In the world of real estate, buyers usually make a formal offer on a property they wish to buy. The offer may be the sellers’ listed asking price for the property, or whatever their Realtor would suggest is the fair market value.
Typically the buyers’ realtor puts the buyers’ offer in writing and then forwards it to the seller’s agent. The seller can later accept the offer from the seller, in which case they will start closing the sale of the property. If the seller does not accept the offer, they can make a counter offer as part of the negotiations on the property’s price. This process could be an up and down negotiation between the buyers’ realtor and sellers’ realtor until a common ground is reached.
Before making an offer on a house or property, a buyer should consider the following: How many days has the property been on the market? How much have similar properties sold for in the area? What is the physical condition of the property in question, and does it need any repairs or renovations?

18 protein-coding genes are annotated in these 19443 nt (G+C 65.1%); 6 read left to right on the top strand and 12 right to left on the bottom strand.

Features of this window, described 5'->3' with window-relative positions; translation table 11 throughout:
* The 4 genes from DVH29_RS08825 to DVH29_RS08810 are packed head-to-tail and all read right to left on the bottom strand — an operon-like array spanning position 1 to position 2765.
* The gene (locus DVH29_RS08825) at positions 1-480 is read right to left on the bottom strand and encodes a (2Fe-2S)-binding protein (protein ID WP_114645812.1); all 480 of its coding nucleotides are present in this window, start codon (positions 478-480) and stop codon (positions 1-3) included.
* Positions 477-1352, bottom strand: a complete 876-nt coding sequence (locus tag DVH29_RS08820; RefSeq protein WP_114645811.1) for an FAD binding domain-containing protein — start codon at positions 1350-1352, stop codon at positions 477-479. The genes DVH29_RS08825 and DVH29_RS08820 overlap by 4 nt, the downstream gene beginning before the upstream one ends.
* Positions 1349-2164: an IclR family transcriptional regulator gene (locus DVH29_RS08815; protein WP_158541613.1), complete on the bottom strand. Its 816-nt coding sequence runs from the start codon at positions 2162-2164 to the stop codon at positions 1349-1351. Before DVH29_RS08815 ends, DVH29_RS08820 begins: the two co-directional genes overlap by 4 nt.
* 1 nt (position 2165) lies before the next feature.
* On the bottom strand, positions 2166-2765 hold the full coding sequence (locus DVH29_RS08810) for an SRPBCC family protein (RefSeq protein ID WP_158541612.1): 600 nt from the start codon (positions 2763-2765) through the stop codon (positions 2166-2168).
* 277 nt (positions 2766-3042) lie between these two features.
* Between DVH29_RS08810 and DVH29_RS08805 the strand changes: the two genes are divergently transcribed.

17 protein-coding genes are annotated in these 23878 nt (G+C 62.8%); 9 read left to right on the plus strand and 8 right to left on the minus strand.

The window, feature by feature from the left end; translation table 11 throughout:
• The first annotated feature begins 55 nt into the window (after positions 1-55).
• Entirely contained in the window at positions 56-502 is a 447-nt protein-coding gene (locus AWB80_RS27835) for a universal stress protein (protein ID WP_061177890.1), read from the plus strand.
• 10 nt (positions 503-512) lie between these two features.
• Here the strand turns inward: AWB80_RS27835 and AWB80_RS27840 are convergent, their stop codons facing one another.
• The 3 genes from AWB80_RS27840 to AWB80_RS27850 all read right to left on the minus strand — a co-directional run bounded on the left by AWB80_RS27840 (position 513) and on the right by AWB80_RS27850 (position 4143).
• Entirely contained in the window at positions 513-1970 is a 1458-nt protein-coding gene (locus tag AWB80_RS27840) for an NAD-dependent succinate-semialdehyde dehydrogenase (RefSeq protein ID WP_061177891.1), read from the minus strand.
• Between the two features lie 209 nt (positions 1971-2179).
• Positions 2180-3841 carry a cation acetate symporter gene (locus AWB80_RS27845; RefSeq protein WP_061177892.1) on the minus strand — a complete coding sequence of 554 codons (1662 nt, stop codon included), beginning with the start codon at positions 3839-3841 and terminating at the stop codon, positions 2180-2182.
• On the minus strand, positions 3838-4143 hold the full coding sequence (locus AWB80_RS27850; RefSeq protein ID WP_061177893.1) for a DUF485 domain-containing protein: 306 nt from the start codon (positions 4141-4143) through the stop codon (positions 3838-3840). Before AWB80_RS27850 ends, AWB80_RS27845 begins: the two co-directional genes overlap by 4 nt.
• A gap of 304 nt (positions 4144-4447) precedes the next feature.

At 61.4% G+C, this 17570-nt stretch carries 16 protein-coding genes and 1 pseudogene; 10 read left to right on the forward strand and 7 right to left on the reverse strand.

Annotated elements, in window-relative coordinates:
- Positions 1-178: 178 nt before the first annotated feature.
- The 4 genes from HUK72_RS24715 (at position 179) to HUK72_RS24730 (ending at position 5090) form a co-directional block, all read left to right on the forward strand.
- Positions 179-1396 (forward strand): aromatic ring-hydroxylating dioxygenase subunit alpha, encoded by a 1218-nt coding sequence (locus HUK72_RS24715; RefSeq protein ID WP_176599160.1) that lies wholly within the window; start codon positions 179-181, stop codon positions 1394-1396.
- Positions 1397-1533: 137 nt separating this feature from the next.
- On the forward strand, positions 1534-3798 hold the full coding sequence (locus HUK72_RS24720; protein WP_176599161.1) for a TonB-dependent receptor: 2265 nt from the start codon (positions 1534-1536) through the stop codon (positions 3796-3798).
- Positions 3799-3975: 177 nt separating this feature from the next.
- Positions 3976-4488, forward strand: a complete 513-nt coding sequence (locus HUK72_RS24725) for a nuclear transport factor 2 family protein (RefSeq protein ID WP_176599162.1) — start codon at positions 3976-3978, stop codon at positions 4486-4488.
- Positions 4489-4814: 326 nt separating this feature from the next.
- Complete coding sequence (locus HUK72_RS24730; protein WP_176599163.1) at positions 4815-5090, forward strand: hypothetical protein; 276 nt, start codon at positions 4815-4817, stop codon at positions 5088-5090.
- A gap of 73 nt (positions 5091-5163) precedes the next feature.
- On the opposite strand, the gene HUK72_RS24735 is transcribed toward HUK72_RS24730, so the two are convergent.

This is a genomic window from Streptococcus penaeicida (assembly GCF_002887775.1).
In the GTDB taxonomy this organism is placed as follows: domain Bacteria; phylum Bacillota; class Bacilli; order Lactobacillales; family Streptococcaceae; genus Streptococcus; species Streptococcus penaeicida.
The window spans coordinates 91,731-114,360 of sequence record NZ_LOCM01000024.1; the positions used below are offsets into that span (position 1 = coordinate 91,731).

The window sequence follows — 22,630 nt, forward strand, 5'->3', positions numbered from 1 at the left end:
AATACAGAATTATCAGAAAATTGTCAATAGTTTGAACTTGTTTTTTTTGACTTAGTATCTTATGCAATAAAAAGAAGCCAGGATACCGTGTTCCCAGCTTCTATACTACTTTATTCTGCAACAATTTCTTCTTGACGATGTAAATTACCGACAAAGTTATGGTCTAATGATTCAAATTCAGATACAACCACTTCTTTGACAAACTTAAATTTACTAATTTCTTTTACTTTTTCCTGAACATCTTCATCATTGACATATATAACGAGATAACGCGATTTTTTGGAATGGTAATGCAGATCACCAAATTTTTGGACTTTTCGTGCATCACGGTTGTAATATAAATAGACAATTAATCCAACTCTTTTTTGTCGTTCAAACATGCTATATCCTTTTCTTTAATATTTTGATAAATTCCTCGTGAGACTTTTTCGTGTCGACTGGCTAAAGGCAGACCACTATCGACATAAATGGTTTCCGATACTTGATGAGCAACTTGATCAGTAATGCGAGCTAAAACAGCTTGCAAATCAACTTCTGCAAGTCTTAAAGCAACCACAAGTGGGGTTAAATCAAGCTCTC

If the property has been on the market for a long period of time, requires repairs or is above similar properties pricing, there may be room for negotiation. This could potentially save buyers quite a bit of money, depending on the temperament of the local real estate market. If the local market is cold, a low offer has a higher chance of being accepted. On the other hand, in hot conditions, buyers should be prepared to make offers above the asking price in order to secure the property.